I read something a few years ago that had two effects on me: first, it made me laugh. Second, it stuck with me. Ready?
"Raising children is like being pecked to death by a chicken."
Think about that for a minute. If you're a parent, you get it. Oh, it's not like that all the time, or even most of the time. But by the time you've raised your young adult to the age of 21 or 22 – whatever his graduation age is – I know you get it.
I sit here in this big, empty house, quiet except for the sound of my tap-tap-typing and an occasional snore from one of our dogs, and I close my eyes and fool myself, if just for a minute. I hear the front door or back door slam, punctuated by a loud cry for, "Mom!" Most of the time, they didn't need a thing from me; it was just their way of coming home and checking to make sure I was there. It was their way of making sure that all was as it should be.
Through elementary school and most of middle school, that slam would be followed by a ritualistic piling of book bags in the kitchen floor, then a quick run-down of the day's events. With my son, I'd ask, "How was school today? What do you learn that was new to you? The answers were always the same: "fine, and not much."
With my daughter, on the other hand, I got the whole nine yards. Mostly, she'd share the latest developments with her circle of friends, then tell me something about this class or that teacher, always with expression, complete with re-enactments and gestures.
In high school, however, all I got was the slam and a "Hi, mom!" Then, it was off to their rooms or, more likely, off to sports practice. I guess it was during those high school years that I started missing my kids, or at least I started missing the way they used to tell me pretty much everything and come to me for pretty much anything. I pursued them, but I'd also remind myself that we had to be doing something right, because they are supposed to grow up, become their own people, and make their own choices. I'd remind myself, but that didn't always keep me from feeling a twinge of sadness as I watched them grow up (seems now, anyway) lightning fast.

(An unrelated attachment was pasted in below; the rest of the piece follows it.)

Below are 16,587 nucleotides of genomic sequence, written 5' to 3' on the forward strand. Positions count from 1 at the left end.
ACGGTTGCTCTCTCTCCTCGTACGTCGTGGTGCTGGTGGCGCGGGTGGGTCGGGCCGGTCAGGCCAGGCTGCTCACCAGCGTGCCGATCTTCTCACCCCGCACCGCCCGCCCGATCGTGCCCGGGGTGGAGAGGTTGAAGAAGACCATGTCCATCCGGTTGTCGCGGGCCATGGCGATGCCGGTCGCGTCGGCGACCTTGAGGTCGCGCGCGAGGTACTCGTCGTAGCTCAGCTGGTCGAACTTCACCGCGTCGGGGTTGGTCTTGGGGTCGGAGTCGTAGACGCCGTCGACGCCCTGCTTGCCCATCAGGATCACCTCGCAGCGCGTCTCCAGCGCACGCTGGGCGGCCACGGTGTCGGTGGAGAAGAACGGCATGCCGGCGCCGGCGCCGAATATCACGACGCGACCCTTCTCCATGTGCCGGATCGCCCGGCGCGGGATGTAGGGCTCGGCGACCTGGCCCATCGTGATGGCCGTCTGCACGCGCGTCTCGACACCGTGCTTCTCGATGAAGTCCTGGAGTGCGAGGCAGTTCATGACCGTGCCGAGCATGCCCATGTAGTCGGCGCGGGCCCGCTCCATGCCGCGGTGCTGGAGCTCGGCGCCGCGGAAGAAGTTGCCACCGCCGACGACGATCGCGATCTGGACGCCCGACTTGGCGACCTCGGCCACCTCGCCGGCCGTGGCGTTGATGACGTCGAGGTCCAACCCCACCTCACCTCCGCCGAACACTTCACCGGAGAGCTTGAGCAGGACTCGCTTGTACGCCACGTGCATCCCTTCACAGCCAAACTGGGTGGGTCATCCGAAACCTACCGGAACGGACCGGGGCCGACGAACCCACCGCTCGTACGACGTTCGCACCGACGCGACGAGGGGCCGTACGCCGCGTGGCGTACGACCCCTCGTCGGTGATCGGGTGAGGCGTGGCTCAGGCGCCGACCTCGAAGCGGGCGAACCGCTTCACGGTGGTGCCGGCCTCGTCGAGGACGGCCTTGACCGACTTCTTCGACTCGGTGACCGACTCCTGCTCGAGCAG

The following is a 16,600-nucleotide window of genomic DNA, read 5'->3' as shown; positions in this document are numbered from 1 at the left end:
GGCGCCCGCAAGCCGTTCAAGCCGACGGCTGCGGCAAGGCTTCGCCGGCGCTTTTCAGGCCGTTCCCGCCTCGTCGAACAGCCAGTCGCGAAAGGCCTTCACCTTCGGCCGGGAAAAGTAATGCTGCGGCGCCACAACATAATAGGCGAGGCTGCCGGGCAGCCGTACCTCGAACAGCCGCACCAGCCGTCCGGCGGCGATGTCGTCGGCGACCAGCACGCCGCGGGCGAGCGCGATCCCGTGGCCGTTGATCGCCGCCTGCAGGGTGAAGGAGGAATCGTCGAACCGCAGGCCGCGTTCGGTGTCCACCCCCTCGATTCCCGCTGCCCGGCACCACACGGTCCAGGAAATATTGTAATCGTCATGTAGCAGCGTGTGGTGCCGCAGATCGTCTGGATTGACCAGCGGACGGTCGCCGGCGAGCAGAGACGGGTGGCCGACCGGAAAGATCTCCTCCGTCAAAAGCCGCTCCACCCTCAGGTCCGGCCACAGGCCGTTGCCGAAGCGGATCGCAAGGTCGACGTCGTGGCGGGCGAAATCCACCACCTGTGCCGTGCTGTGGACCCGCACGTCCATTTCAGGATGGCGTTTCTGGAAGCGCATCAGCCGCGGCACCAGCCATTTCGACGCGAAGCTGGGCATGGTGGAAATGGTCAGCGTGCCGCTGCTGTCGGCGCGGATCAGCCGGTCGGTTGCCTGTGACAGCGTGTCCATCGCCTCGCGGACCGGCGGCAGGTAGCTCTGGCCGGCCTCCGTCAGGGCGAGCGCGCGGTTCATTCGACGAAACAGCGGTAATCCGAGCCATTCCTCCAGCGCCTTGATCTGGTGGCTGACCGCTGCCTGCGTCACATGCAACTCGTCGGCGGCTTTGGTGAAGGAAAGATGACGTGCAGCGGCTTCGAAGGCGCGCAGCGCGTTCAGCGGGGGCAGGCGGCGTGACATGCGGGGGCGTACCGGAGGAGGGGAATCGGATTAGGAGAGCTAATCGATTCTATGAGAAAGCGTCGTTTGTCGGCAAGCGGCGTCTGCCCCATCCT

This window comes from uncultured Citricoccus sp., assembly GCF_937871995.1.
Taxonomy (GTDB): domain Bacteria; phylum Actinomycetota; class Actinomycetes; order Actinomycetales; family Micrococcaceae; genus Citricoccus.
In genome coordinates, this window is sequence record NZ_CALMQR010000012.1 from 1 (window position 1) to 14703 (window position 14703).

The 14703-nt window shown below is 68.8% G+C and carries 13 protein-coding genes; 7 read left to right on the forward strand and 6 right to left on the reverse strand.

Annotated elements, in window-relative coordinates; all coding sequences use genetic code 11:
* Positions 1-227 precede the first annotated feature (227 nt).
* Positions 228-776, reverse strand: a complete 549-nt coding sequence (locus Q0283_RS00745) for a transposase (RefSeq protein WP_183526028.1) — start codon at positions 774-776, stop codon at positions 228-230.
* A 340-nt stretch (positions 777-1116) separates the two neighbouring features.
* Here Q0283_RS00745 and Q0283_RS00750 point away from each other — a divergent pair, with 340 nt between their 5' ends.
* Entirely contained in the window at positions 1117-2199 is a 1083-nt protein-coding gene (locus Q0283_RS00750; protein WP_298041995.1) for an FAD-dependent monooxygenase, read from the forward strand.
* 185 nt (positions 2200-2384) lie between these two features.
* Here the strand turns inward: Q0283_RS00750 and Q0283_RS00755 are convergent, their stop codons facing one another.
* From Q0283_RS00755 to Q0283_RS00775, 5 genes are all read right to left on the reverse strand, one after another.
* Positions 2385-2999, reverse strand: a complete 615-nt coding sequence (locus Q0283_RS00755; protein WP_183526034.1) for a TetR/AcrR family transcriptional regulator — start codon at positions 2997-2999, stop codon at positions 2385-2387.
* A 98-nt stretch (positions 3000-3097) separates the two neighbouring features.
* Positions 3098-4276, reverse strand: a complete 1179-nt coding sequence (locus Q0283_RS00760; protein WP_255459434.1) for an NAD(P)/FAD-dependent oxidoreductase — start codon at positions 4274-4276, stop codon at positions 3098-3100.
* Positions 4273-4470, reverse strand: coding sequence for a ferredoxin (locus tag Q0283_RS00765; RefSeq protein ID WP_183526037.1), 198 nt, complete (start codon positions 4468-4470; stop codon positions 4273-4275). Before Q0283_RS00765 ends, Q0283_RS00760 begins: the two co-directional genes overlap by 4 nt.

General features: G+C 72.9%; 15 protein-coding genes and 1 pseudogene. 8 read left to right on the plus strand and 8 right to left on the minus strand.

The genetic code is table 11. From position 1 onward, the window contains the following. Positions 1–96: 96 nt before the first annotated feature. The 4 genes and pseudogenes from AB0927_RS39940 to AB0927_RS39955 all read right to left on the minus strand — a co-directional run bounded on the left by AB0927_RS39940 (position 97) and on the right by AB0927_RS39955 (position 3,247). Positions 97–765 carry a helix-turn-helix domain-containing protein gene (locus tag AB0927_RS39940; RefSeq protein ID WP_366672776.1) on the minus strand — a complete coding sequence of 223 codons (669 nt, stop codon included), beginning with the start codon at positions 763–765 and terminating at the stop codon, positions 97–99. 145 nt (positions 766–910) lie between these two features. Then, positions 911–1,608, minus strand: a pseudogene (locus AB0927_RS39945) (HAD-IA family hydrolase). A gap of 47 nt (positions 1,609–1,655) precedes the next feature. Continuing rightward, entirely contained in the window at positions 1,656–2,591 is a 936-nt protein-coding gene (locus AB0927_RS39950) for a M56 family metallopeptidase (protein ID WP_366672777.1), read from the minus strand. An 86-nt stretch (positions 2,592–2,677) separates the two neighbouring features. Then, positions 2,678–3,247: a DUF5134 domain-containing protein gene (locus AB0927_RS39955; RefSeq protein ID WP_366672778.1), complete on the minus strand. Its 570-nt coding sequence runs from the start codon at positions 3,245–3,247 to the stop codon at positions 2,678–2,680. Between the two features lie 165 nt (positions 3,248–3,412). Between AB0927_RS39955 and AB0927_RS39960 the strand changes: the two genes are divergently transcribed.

Our children are out of college and have embarked on their careers, and I have to say that I can't help feeling pride when I look at them. They are self-sufficient. They make good and smart decisions most of the time. They are kind and generous, loving and adventurous. They're responsible. They've become amazing young people, and I don't mind saying that I am more than happy to take my share of the credit for all that.
Have there been tears? You bet. A not-so-amicable divorce when they were young made things quite difficult for a while. It was difficult to shield them from the awful things a divorce stirs up. I fought hard to keep that divorce out of our home, and I wasn't always successful. A child just doesn't understand the D-word. A child can't comprehend why Mommy and Daddy can't just be together, be a family. But it's sometimes inevitable, and I believed it to be my job to protect them from it.
Many of us are faced with the challenges that having a child with special needs brings with it. In our case, it took several years and several doctors to get no diagnosis and a collective "good luck" from each of them. But my son has grown up to be a kind, loving, hard-working man, and I give the credit for that to my husband, his stepdad. He loves my son, believes in him and perhaps most important, he expected things of him. My son rose to the challenge beautifully.